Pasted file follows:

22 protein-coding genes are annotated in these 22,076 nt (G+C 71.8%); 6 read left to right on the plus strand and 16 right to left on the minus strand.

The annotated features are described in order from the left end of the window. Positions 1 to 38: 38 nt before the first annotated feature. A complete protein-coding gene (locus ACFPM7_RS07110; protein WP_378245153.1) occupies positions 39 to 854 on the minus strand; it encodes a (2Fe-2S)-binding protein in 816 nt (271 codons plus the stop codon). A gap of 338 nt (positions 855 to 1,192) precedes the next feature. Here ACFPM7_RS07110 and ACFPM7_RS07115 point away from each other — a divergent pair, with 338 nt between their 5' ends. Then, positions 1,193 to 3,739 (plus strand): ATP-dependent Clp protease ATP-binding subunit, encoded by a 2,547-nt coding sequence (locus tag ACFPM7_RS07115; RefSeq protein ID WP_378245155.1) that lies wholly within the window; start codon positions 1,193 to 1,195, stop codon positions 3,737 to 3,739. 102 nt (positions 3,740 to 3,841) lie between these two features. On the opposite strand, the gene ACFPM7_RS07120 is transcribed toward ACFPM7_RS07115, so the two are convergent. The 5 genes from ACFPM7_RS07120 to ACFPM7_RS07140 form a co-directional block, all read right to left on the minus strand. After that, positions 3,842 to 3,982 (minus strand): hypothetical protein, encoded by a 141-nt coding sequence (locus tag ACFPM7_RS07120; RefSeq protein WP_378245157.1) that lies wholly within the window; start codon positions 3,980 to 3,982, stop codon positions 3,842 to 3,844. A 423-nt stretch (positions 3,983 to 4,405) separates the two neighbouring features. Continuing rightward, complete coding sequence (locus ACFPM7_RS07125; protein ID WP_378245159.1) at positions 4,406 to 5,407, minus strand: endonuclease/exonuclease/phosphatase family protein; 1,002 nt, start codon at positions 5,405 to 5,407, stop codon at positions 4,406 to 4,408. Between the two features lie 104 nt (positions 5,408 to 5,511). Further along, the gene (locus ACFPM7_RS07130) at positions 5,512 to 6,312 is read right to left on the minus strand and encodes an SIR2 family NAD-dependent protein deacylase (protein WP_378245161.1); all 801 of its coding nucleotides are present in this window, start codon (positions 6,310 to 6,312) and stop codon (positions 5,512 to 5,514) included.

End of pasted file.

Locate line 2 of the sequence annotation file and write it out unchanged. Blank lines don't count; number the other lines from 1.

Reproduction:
The annotated features are described in order from the left end of the window. Positions 1 to 38: 38 nt before the first annotated feature. A complete protein-coding gene (locus ACFPM7_RS07110; protein WP_378245153.1) occupies positions 39 to 854 on the minus strand; it encodes a (2Fe-2S)-binding protein in 816 nt (271 codons plus the stop codon). A gap of 338 nt (positions 855 to 1,192) precedes the next feature. Here ACFPM7_RS07110 and ACFPM7_RS07115 point away from each other — a divergent pair, with 338 nt between their 5' ends. Then, positions 1,193 to 3,739 (plus strand): ATP-dependent Clp protease ATP-binding subunit, encoded by a 2,547-nt coding sequence (locus tag ACFPM7_RS07115; RefSeq protein ID WP_378245155.1) that lies wholly within the window; start codon positions 1,193 to 1,195, stop codon positions 3,737 to 3,739. 102 nt (positions 3,740 to 3,841) lie between these two features. On the opposite strand, the gene ACFPM7_RS07120 is transcribed toward ACFPM7_RS07115, so the two are convergent. The 5 genes from ACFPM7_RS07120 to ACFPM7_RS07140 form a co-directional block, all read right to left on the minus strand. After that, positions 3,842 to 3,982 (minus strand): hypothetical protein, encoded by a 141-nt coding sequence (locus tag ACFPM7_RS07120; RefSeq protein WP_378245157.1) that lies wholly within the window; start codon positions 3,980 to 3,982, stop codon positions 3,842 to 3,844. A 423-nt stretch (positions 3,983 to 4,405) separates the two neighbouring features. Continuing rightward, complete coding sequence (locus ACFPM7_RS07125; protein ID WP_378245159.1) at positions 4,406 to 5,407, minus strand: endonuclease/exonuclease/phosphatase family protein; 1,002 nt, start codon at positions 5,405 to 5,407, stop codon at positions 4,406 to 4,408. Between the two features lie 104 nt (positions 5,408 to 5,511). Further along, the gene (locus ACFPM7_RS07130) at positions 5,512 to 6,312 is read right to left on the minus strand and encodes an SIR2 family NAD-dependent protein deacylase (protein WP_378245161.1); all 801 of its coding nucleotides are present in this window, start codon (positions 6,310 to 6,312) and stop codon (positions 5,512 to 5,514) included.